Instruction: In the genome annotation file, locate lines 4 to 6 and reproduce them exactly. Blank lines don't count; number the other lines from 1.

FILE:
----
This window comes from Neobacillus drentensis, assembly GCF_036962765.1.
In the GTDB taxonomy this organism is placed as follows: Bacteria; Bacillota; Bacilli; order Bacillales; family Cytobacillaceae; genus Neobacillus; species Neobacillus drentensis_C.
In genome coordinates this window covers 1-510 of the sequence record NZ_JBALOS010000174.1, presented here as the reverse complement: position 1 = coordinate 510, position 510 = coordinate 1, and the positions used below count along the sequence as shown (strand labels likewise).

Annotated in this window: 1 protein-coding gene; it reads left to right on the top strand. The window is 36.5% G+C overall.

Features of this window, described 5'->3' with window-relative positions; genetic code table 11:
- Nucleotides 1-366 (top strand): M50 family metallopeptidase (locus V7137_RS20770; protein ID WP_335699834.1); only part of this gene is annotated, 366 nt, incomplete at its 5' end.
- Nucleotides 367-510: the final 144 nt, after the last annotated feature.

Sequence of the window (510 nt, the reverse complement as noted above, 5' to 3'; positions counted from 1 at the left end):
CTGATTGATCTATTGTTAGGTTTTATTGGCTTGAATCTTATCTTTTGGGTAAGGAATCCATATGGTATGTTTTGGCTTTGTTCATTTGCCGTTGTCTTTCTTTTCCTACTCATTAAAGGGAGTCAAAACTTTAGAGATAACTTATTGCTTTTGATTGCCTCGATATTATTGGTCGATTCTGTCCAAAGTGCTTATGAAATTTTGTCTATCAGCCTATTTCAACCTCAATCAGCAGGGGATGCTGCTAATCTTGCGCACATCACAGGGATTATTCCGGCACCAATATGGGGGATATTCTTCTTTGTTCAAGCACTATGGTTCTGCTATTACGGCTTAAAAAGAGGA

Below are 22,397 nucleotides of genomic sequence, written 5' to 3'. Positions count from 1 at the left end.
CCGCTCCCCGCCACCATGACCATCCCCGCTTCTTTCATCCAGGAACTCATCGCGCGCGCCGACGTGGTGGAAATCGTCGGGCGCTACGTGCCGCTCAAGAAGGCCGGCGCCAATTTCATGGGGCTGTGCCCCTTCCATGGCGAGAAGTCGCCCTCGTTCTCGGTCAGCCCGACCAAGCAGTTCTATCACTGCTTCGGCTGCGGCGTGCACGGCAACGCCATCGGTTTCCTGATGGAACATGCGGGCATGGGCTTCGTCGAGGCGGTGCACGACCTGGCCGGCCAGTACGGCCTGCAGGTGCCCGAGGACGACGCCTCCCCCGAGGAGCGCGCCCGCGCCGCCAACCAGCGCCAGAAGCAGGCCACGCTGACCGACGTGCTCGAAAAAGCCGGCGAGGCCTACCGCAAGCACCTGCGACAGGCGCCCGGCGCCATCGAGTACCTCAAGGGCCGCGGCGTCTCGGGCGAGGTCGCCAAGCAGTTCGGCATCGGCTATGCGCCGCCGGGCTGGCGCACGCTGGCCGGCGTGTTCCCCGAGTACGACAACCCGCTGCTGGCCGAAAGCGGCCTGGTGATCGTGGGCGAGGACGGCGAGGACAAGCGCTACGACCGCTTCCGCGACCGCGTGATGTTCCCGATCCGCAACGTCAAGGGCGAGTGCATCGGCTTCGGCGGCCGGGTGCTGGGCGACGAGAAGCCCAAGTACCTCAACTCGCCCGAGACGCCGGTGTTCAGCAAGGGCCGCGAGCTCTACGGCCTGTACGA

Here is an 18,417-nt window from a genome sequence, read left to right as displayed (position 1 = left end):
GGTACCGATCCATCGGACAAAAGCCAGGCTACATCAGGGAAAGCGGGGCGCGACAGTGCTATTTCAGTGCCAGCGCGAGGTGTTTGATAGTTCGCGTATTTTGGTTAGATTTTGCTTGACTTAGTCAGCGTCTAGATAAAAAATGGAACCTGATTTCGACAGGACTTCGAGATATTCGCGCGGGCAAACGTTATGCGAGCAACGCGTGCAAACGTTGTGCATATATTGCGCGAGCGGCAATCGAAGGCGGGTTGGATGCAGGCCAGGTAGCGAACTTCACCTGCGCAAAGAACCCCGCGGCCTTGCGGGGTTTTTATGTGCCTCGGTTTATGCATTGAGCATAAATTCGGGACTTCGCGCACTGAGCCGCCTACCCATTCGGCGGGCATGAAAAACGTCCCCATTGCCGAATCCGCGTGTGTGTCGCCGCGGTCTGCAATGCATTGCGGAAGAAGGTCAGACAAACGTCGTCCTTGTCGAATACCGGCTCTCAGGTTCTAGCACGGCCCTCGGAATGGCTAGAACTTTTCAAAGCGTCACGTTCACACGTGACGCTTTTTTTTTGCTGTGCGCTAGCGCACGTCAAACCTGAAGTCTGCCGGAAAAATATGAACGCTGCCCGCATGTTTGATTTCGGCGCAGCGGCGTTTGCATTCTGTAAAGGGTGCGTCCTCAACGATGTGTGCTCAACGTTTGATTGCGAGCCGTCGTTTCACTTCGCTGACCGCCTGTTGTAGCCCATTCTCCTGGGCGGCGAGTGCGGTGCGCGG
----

Annotated in this window: 1 protein-coding gene; it reads left to right on the top strand. The window is 36.5% G+C overall.

Features of this window, described 5'->3' with window-relative positions; genetic code table 11:
- Nucleotides 1-366 (top strand): M50 family metallopeptidase (locus V7137_RS20770; protein ID WP_335699834.1); only part of this gene is annotated, 366 nt, incomplete at its 5' end.